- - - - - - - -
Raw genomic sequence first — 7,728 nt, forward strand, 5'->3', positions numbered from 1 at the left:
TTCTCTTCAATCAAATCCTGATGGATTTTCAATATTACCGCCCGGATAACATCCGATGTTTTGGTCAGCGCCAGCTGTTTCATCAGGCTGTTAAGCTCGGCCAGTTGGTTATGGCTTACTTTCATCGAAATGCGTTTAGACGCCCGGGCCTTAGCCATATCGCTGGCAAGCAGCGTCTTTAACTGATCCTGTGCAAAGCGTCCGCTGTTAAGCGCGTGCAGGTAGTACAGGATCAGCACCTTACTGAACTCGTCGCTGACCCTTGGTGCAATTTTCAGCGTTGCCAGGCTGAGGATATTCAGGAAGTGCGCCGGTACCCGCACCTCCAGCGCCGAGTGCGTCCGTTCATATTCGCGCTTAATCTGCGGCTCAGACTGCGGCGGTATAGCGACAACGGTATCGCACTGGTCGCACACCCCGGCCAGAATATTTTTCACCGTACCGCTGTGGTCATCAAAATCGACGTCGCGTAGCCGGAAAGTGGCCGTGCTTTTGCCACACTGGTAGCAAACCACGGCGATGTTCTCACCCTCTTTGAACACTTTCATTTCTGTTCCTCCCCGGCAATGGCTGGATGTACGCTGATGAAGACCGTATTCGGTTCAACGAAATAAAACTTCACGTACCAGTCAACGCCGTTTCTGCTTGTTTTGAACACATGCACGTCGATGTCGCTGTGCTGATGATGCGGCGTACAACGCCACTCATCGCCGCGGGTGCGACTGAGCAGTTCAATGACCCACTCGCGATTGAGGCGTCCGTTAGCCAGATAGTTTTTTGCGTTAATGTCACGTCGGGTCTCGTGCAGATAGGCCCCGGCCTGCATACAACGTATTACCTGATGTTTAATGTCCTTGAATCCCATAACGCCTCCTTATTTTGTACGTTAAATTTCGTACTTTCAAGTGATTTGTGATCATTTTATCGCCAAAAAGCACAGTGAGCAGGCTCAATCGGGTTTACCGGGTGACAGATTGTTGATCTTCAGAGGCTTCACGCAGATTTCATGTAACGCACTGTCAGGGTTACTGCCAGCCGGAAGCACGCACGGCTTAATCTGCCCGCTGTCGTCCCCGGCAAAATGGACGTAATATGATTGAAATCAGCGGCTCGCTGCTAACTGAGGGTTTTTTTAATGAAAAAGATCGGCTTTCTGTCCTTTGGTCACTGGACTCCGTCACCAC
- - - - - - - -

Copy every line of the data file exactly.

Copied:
Raw genomic sequence first — 7,728 nt, forward strand, 5'->3', positions numbered from 1 at the left:
TTCTCTTCAATCAAATCCTGATGGATTTTCAATATTACCGCCCGGATAACATCCGATGTTTTGGTCAGCGCCAGCTGTTTCATCAGGCTGTTAAGCTCGGCCAGTTGGTTATGGCTTACTTTCATCGAAATGCGTTTAGACGCCCGGGCCTTAGCCATATCGCTGGCAAGCAGCGTCTTTAACTGATCCTGTGCAAAGCGTCCGCTGTTAAGCGCGTGCAGGTAGTACAGGATCAGCACCTTACTGAACTCGTCGCTGACCCTTGGTGCAATTTTCAGCGTTGCCAGGCTGAGGATATTCAGGAAGTGCGCCGGTACCCGCACCTCCAGCGCCGAGTGCGTCCGTTCATATTCGCGCTTAATCTGCGGCTCAGACTGCGGCGGTATAGCGACAACGGTATCGCACTGGTCGCACACCCCGGCCAGAATATTTTTCACCGTACCGCTGTGGTCATCAAAATCGACGTCGCGTAGCCGGAAAGTGGCCGTGCTTTTGCCACACTGGTAGCAAACCACGGCGATGTTCTCACCCTCTTTGAACACTTTCATTTCTGTTCCTCCCCGGCAATGGCTGGATGTACGCTGATGAAGACCGTATTCGGTTCAACGAAATAAAACTTCACGTACCAGTCAACGCCGTTTCTGCTTGTTTTGAACACATGCACGTCGATGTCGCTGTGCTGATGATGCGGCGTACAACGCCACTCATCGCCGCGGGTGCGACTGAGCAGTTCAATGACCCACTCGCGATTGAGGCGTCCGTTAGCCAGATAGTTTTTTGCGTTAATGTCACGTCGGGTCTCGTGCAGATAGGCCCCGGCCTGCATACAACGTATTACCTGATGTTTAATGTCCTTGAATCCCATAACGCCTCCTTATTTTGTACGTTAAATTTCGTACTTTCAAGTGATTTGTGATCATTTTATCGCCAAAAAGCACAGTGAGCAGGCTCAATCGGGTTTACCGGGTGACAGATTGTTGATCTTCAGAGGCTTCACGCAGATTTCATGTAACGCACTGTCAGGGTTACTGCCAGCCGGAAGCACGCACGGCTTAATCTGCCCGCTGTCGTCCCCGGCAAAATGGACGTAATATGATTGAAATCAGCGGCTCGCTGCTAACTGAGGGTTTTTTTAATGAAAAAGATCGGCTTTCTGTCCTTTGGTCACTGGACTCCGTCACCAC